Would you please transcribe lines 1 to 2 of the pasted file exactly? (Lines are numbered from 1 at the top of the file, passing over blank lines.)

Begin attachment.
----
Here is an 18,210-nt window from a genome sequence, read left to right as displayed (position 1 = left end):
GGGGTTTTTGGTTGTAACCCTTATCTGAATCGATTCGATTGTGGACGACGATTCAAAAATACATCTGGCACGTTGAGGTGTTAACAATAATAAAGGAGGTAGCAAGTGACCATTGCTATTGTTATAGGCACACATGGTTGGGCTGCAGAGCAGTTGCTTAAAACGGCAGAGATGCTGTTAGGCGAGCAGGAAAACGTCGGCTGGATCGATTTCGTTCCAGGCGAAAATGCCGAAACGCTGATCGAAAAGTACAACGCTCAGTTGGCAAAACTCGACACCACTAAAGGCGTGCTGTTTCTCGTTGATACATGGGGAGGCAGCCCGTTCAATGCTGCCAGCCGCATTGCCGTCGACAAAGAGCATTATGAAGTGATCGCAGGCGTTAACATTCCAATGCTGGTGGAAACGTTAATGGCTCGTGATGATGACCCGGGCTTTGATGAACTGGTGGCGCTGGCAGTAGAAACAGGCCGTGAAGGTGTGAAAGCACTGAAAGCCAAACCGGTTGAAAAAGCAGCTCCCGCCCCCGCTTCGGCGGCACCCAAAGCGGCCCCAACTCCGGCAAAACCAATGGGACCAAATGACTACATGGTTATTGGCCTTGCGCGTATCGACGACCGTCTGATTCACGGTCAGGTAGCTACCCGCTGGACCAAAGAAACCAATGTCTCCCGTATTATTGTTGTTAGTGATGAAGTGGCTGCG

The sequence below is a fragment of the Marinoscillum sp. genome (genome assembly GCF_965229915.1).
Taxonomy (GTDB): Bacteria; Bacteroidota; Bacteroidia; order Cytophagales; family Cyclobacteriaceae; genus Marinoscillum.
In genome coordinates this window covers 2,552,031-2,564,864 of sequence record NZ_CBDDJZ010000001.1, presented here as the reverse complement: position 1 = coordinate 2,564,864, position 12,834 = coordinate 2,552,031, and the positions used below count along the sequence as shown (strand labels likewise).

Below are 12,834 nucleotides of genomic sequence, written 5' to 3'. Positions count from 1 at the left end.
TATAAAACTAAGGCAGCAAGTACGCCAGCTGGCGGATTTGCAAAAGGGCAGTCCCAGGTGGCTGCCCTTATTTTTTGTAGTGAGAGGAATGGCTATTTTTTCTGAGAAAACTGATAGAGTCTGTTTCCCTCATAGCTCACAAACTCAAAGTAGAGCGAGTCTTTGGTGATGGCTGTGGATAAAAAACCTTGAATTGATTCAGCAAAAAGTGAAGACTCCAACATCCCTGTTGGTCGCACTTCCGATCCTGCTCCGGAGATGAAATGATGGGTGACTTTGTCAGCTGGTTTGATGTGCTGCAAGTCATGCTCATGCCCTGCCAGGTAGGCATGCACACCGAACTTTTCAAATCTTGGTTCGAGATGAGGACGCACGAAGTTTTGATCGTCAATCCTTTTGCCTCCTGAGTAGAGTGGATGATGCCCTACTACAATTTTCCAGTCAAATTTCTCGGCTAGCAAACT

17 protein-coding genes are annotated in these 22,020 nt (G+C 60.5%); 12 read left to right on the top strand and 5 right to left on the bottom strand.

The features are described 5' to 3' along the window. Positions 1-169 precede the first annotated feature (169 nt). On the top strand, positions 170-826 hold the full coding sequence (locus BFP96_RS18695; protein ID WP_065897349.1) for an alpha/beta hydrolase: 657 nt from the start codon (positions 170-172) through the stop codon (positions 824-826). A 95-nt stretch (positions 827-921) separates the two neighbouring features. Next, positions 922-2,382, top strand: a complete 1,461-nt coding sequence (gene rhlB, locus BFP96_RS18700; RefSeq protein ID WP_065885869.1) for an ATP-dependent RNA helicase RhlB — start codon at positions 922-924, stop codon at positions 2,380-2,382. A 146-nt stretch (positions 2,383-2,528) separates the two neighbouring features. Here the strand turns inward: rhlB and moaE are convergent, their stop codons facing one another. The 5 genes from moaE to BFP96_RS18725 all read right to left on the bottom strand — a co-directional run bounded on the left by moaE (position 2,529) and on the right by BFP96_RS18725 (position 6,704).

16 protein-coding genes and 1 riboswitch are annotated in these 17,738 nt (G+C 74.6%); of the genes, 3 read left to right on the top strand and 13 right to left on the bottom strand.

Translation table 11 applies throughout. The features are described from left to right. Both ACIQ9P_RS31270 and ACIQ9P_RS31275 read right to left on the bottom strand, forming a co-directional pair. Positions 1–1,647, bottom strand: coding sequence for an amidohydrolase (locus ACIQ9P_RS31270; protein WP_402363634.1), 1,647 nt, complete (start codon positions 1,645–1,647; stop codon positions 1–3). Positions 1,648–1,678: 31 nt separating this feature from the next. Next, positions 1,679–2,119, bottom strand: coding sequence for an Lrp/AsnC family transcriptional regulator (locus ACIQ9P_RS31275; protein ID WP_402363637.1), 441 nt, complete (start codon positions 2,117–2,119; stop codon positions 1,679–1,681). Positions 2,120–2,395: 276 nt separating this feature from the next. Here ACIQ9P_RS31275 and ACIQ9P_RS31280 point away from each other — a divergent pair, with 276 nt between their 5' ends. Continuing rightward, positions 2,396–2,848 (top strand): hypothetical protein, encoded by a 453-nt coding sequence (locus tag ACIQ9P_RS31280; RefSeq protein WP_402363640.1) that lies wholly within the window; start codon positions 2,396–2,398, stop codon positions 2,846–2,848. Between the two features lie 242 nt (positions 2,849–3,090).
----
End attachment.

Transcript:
Here is an 18,210-nt window from a genome sequence, read left to right as displayed (position 1 = left end):
GGGGTTTTTGGTTGTAACCCTTATCTGAATCGATTCGATTGTGGACGACGATTCAAAAATACATCTGGCACGTTGAGGTGTTAACAATAATAAAGGAGGTAGCAAGTGACCATTGCTATTGTTATAGGCACACATGGTTGGGCTGCAGAGCAGTTGCTTAAAACGGCAGAGATGCTGTTAGGCGAGCAGGAAAACGTCGGCTGGATCGATTTCGTTCCAGGCGAAAATGCCGAAACGCTGATCGAAAAGTACAACGCTCAGTTGGCAAAACTCGACACCACTAAAGGCGTGCTGTTTCTCGTTGATACATGGGGAGGCAGCCCGTTCAATGCTGCCAGCCGCATTGCCGTCGACAAAGAGCATTATGAAGTGATCGCAGGCGTTAACATTCCAATGCTGGTGGAAACGTTAATGGCTCGTGATGATGACCCGGGCTTTGATGAACTGGTGGCGCTGGCAGTAGAAACAGGCCGTGAAGGTGTGAAAGCACTGAAAGCCAAACCGGTTGAAAAAGCAGCTCCCGCCCCCGCTTCGGCGGCACCCAAAGCGGCCCCAACTCCGGCAAAACCAATGGGACCAAATGACTACATGGTTATTGGCCTTGCGCGTATCGACGACCGTCTGATTCACGGTCAGGTAGCTACCCGCTGGACCAAAGAAACCAATGTCTCCCGTATTATTGTTGTTAGTGATGAAGTGGCTGCG